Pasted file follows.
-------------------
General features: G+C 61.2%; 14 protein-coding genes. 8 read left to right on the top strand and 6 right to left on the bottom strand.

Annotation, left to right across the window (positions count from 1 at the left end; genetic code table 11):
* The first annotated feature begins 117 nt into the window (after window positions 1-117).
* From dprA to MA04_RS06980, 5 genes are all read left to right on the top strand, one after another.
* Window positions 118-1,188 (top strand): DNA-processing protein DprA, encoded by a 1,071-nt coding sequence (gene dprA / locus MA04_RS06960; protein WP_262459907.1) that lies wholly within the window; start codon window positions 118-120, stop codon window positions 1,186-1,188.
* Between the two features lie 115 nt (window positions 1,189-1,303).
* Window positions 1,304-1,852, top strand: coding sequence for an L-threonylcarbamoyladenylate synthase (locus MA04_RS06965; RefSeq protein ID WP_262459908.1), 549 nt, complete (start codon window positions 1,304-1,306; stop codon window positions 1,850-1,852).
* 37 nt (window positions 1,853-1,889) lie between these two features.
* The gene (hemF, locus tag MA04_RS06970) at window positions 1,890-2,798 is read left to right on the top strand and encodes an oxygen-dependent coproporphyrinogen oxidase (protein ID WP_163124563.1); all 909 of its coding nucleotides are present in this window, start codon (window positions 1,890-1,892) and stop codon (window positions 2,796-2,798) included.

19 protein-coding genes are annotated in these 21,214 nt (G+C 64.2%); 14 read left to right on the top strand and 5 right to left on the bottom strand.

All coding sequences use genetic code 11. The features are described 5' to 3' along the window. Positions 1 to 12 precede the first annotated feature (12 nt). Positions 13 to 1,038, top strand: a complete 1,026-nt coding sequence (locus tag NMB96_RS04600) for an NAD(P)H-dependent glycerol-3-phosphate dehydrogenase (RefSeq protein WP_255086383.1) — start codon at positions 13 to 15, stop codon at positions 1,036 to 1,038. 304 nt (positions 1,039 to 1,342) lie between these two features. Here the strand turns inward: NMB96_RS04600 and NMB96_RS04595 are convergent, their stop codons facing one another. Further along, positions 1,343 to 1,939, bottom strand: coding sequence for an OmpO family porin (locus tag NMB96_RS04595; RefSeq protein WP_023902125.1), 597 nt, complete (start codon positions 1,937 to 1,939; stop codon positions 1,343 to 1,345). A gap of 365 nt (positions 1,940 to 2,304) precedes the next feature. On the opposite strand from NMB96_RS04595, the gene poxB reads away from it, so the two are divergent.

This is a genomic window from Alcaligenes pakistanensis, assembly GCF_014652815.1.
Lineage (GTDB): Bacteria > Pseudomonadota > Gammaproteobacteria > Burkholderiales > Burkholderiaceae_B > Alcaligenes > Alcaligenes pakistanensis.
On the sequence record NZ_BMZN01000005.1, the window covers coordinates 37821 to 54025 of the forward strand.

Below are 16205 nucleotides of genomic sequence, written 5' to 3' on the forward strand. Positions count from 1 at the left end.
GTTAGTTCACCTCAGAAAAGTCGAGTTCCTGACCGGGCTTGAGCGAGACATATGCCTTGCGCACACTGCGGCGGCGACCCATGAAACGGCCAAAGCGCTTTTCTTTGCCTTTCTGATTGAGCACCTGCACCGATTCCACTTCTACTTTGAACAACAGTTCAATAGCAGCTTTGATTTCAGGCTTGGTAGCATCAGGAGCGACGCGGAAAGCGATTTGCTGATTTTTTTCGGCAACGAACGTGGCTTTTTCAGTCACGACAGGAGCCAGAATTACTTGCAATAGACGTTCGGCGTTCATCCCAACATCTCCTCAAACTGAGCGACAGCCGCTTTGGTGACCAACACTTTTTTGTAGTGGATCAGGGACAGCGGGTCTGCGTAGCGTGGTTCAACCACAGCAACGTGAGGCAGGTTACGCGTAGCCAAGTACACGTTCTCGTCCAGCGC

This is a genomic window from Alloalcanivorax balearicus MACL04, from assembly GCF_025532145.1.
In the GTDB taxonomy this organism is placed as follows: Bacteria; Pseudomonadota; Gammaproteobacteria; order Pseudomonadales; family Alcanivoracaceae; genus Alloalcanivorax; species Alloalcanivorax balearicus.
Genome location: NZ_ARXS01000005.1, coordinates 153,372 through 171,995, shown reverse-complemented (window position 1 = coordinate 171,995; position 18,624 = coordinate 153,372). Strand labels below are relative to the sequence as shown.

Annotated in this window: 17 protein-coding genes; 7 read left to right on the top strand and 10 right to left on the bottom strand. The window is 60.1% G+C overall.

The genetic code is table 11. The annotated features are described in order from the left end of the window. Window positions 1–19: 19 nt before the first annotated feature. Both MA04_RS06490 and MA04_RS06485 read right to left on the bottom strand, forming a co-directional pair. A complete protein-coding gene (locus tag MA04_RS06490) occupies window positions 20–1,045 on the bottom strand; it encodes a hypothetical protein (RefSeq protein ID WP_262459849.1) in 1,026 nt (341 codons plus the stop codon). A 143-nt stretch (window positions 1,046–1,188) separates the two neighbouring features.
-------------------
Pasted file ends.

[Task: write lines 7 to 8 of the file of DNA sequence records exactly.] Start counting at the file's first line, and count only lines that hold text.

* Window positions 1,304-1,852, top strand: coding sequence for an L-threonylcarbamoyladenylate synthase (locus MA04_RS06965; RefSeq protein ID WP_262459908.1), 549 nt, complete (start codon window positions 1,304-1,306; stop codon window positions 1,850-1,852).
* 37 nt (window positions 1,853-1,889) lie between these two features.